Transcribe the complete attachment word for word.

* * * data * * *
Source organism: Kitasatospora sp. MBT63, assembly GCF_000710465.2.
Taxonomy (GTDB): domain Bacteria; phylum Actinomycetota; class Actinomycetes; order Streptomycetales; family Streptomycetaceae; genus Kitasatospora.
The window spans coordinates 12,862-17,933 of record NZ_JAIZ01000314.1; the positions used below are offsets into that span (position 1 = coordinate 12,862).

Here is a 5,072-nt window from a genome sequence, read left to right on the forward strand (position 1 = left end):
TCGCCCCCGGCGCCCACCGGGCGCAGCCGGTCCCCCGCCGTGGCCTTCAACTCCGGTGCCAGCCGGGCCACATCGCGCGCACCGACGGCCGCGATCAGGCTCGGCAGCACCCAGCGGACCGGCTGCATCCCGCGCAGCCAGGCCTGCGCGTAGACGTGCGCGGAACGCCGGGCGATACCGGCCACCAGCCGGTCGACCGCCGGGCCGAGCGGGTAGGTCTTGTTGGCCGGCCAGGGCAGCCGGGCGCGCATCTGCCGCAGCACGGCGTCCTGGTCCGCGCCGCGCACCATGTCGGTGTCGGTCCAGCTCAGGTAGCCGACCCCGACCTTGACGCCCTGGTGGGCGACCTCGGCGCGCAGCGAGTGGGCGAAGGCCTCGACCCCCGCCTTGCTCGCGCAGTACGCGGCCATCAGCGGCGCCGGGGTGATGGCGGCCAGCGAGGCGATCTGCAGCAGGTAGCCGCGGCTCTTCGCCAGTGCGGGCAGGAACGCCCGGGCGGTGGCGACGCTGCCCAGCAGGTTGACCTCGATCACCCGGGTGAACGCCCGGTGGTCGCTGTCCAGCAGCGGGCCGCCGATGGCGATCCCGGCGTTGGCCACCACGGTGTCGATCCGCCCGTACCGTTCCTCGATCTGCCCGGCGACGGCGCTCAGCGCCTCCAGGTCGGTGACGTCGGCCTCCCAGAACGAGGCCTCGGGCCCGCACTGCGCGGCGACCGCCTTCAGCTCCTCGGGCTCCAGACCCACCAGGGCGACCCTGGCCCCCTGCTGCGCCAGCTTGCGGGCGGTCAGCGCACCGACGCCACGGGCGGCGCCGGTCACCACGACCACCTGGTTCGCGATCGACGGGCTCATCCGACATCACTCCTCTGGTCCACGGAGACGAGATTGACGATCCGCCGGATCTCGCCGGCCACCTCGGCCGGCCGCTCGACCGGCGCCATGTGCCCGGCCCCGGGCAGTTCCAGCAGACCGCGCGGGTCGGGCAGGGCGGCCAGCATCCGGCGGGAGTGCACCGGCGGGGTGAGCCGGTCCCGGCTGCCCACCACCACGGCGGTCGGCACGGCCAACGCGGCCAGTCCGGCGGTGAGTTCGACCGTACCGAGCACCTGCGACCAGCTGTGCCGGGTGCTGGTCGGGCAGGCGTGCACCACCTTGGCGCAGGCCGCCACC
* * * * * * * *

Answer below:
Source organism: Kitasatospora sp. MBT63, assembly GCF_000710465.2.
Taxonomy (GTDB): domain Bacteria; phylum Actinomycetota; class Actinomycetes; order Streptomycetales; family Streptomycetaceae; genus Kitasatospora.
The window spans coordinates 12,862-17,933 of record NZ_JAIZ01000314.1; the positions used below are offsets into that span (position 1 = coordinate 12,862).

Here is a 5,072-nt window from a genome sequence, read left to right on the forward strand (position 1 = left end):
TCGCCCCCGGCGCCCACCGGGCGCAGCCGGTCCCCCGCCGTGGCCTTCAACTCCGGTGCCAGCCGGGCCACATCGCGCGCACCGACGGCCGCGATCAGGCTCGGCAGCACCCAGCGGACCGGCTGCATCCCGCGCAGCCAGGCCTGCGCGTAGACGTGCGCGGAACGCCGGGCGATACCGGCCACCAGCCGGTCGACCGCCGGGCCGAGCGGGTAGGTCTTGTTGGCCGGCCAGGGCAGCCGGGCGCGCATCTGCCGCAGCACGGCGTCCTGGTCCGCGCCGCGCACCATGTCGGTGTCGGTCCAGCTCAGGTAGCCGACCCCGACCTTGACGCCCTGGTGGGCGACCTCGGCGCGCAGCGAGTGGGCGAAGGCCTCGACCCCCGCCTTGCTCGCGCAGTACGCGGCCATCAGCGGCGCCGGGGTGATGGCGGCCAGCGAGGCGATCTGCAGCAGGTAGCCGCGGCTCTTCGCCAGTGCGGGCAGGAACGCCCGGGCGGTGGCGACGCTGCCCAGCAGGTTGACCTCGATCACCCGGGTGAACGCCCGGTGGTCGCTGTCCAGCAGCGGGCCGCCGATGGCGATCCCGGCGTTGGCCACCACGGTGTCGATCCGCCCGTACCGTTCCTCGATCTGCCCGGCGACGGCGCTCAGCGCCTCCAGGTCGGTGACGTCGGCCTCCCAGAACGAGGCCTCGGGCCCGCACTGCGCGGCGACCGCCTTCAGCTCCTCGGGCTCCAGACCCACCAGGGCGACCCTGGCCCCCTGCTGCGCCAGCTTGCGGGCGGTCAGCGCACCGACGCCACGGGCGGCGCCGGTCACCACGACCACCTGGTTCGCGATCGACGGGCTCATCCGACATCACTCCTCTGGTCCACGGAGACGAGATTGACGATCCGCCGGATCTCGCCGGCCACCTCGGCCGGCCGCTCGACCGGCGCCATGTGCCCGGCCCCGGGCAGTTCCAGCAGACCGCGCGGGTCGGGCAGGGCGGCCAGCATCCGGCGGGAGTGCACCGGCGGGGTGAGCCGGTCCCGGCTGCCCACCACCACGGCGGTCGGCACGGCCAACGCGGCCAGTCCGGCGGTGAGTTCGACCGTACCGAGCACCTGCGACCAGCTGTGCCGGGTGCTGGTCGGGCAGGCGTGCACCACCTTGGCGCAGGCCGCCACC